Nyepi, a Hindu holiday that celebrates the Saka new year, is a sacred tradition on the Indonesian island of Bali. It's a time for silence and mindful meditation, practices that might pose a challenge to a plugged-in generation of smartphone users. To ensure the day passes with as few distractions as possible, religious and civilian leaders in Bali have asked telecommunications companies to shut off their data for 24 hours, AP reports.

From 6 a.m. on Saturday, March 17 until 6 a.m. on Sunday, March 18, Bali residents will be unable to access online news, social media, or any other form of web content on their phones. “Let’s rest a day, free from the internet to feel the calm of the mind,” Gusti Ngurah Sudiana, head of the Indonesian Hinduism Society, said according to AP.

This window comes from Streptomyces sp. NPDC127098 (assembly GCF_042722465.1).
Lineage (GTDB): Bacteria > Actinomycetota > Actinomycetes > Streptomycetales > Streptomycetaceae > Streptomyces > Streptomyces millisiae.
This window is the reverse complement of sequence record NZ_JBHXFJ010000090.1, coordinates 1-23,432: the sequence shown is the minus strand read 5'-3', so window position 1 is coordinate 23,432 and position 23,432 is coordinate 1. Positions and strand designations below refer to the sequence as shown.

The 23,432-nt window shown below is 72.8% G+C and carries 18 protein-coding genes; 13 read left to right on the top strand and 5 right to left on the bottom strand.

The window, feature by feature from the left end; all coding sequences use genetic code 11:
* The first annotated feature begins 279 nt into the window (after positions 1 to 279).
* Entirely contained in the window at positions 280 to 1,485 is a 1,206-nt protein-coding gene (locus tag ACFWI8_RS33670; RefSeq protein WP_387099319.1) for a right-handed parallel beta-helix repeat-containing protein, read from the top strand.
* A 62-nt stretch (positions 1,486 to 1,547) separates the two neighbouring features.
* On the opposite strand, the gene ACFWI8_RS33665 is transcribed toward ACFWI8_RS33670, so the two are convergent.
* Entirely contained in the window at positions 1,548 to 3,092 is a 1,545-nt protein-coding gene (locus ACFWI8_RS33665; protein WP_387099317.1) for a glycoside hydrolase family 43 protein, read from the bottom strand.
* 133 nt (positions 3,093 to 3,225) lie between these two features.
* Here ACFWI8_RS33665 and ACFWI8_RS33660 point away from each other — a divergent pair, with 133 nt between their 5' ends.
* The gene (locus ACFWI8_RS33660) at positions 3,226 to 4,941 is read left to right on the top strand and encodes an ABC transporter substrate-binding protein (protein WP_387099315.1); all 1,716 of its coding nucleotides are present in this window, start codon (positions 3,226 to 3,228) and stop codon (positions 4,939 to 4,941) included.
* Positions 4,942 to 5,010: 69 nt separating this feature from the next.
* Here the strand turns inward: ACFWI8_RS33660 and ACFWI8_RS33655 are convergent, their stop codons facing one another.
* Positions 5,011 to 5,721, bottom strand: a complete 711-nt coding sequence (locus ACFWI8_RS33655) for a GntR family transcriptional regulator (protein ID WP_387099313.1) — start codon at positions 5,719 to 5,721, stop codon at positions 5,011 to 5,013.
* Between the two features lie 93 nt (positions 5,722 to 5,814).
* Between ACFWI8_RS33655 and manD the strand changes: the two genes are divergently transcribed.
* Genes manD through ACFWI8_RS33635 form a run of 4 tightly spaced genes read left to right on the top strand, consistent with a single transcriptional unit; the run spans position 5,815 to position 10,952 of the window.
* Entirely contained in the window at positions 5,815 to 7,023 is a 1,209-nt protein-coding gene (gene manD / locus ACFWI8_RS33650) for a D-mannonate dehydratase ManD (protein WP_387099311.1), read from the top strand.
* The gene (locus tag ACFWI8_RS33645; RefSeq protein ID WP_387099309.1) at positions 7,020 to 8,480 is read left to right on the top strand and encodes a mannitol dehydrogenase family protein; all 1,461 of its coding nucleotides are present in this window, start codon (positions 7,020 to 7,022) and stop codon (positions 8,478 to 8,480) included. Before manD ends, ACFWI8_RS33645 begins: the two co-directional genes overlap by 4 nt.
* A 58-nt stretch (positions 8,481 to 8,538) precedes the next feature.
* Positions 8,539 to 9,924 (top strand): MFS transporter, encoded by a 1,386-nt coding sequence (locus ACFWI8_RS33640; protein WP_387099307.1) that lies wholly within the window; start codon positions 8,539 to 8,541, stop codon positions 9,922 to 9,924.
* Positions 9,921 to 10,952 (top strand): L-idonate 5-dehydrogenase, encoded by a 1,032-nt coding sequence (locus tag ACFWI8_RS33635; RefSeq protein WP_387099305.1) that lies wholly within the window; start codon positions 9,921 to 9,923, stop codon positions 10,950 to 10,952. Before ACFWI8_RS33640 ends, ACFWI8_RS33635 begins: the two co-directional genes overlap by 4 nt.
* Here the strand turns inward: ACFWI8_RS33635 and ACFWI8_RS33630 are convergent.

Shutting off mobile data for a full day may sound extreme, but it's just one way the island will respectfully observe the holiday. Throughout Nyepi, Balinese shops and the island's sole airport are closed, and television programs and radio broadcasts are paused. Officials first asked cell phone companies to suspend their data last year, but this is the first year they agreed to comply with the request. An exception will be made for hotels, hospitals, banks, and other vital public services.

Nyepi is followed by Ngembak Geni, a day that also encourages self-introspection. But unlike Nyepi, Ngembak Geni is a day when people are allowed to socialize, even if it is online.

[h/t AP]

Live Smarter
Find Out If Your Passwords Have Been Stolen With This Free Service